(e.tdclee = a.performance.timing.domContentLoadedEventEnd || 0),
              (e.tdcles = a.performance.timing.domContentLoadedEventStart || 0),
              (e.tdi = a.performance.timing.domInteractive || 0),
              (e.tdl = a.performance.timing.domLoading || 0),
              (e.tdle = a.performance.timing.domainLookupEnd || 0),
              (e.tdls = a.performance.timing.domainLookupStart || 0),
              (e.tfs = a.performance.timing.fetchStart || 0),
              (e.tns = a.performance.timing.navigationStart || 0),
              (e.trqs = a.performance.timing.requestStart || 0),
              (e.tre = a.performance.timing.responseEnd || 0),
              (e.trps = a.performance.timing.responseStart || 0),
              (e.tles = a.performance.timing.loadEventStart || 0),
              (e.tlee = a.performance.timing.loadEventEnd || 0),

Further cleanup

This is odd:

var e = {};

Happily blowing away our function when done. Let’s remove and the associated ‘if’. We’ve got one more IFFE to make sensible, and then i’ll reprettify the whole thing.

As of this commit, we know we’re basically dealing with our new “trackrun” function, which uses the already reviewed functions to generate performance and tracking information.

Sent Data

Based on the above, we can break down the following which is sent to GoDaddy’s servers after visiting an infected website. You may be interested in the performance API for some of these details.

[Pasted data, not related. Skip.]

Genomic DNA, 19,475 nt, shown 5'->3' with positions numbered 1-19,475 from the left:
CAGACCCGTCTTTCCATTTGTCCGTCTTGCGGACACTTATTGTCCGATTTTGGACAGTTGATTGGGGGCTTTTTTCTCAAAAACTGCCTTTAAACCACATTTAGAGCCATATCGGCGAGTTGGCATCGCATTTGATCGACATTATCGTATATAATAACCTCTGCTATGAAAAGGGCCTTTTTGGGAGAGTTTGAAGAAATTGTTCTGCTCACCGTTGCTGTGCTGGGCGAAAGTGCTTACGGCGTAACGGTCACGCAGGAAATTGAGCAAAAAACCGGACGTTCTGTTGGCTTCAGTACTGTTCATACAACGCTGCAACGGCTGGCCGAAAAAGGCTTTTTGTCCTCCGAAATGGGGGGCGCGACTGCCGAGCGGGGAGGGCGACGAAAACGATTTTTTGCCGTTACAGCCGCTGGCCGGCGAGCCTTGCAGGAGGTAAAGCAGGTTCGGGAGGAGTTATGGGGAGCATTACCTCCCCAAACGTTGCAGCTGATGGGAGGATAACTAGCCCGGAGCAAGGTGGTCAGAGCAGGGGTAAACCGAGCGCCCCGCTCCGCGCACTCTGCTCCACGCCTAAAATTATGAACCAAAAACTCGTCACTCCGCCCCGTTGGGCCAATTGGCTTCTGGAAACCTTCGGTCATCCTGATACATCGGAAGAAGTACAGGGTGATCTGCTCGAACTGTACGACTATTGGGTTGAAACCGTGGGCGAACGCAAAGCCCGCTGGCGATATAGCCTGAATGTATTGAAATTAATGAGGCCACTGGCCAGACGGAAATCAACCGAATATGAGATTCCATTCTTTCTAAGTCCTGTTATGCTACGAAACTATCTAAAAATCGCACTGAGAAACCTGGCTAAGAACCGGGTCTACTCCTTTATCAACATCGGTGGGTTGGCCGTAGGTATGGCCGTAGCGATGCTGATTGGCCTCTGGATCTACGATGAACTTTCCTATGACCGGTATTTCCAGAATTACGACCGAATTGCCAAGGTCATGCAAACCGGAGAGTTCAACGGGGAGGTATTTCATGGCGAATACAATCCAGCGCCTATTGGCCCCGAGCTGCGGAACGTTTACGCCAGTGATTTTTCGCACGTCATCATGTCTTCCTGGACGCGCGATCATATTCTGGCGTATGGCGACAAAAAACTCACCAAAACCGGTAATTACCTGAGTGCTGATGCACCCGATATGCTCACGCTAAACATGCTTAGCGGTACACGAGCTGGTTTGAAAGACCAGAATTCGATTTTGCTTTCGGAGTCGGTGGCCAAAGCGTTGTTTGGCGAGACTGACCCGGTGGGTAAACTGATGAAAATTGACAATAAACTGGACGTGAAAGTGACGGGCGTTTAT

cts: new Date().getTime()
tce: performance.timing.connectEnd
tcs: performance.timing.connectStar
tdc: performance.timing.domComplete
tdclee: performance.timing.domContentLoadedEventEnd
tdcles: performance.timing.domContentLoadedEventStart
tdi: performance.timing.domInteractive
tdl: performance.timing.domLoading
tdle: performance.timing.domainLookupEnd
tdls: performance.timing.domainLookupStart
tfs: performance.timing.fetchStart
tns: performance.timing.navigationStart
trqs: performance.timing.requestStart
tre: performance.timing.responseEnd
trps: performance.timing.responseStart
tles: performance.timing.loadEventStart
tlee: performance.timing.loadEventEnd
nt: performance.navigation.type
ht: The string "perf"
dh: window.location.hostname
ua: window.navigator.userAgent
vci: rand()
cv: internal version number
z: rand()
vg: a random GUID named "visit"
vtg: a random GUID named "visitor"
ap: The string "cpsh"
trfd: {"cts": new Date().getTime(),"tccl.baseHost":"","ap":"cpsh","server": unique customer ID}
dp: window.location.pathname

Cookies Retained

The two cookies stored by this code are _tccl_visit and _tccl_visitor, both which appear to hold a GUID referencing your user.

The final function

The minifier here made extensive use of unintelligible hoisting rules - variables were usually declared below where they were used, or assigned in different functions. Breaking something never produced any warnings or errors, the browser would just say “this is fine” and not execute the function.

I’ve done some rearrangement to make this cleaner, and cleanup will continue on the repo. That said, it’s in a state I feel you can confirm the script works as advertised: it tracks the user on the site, and it sends performance data as per the above information.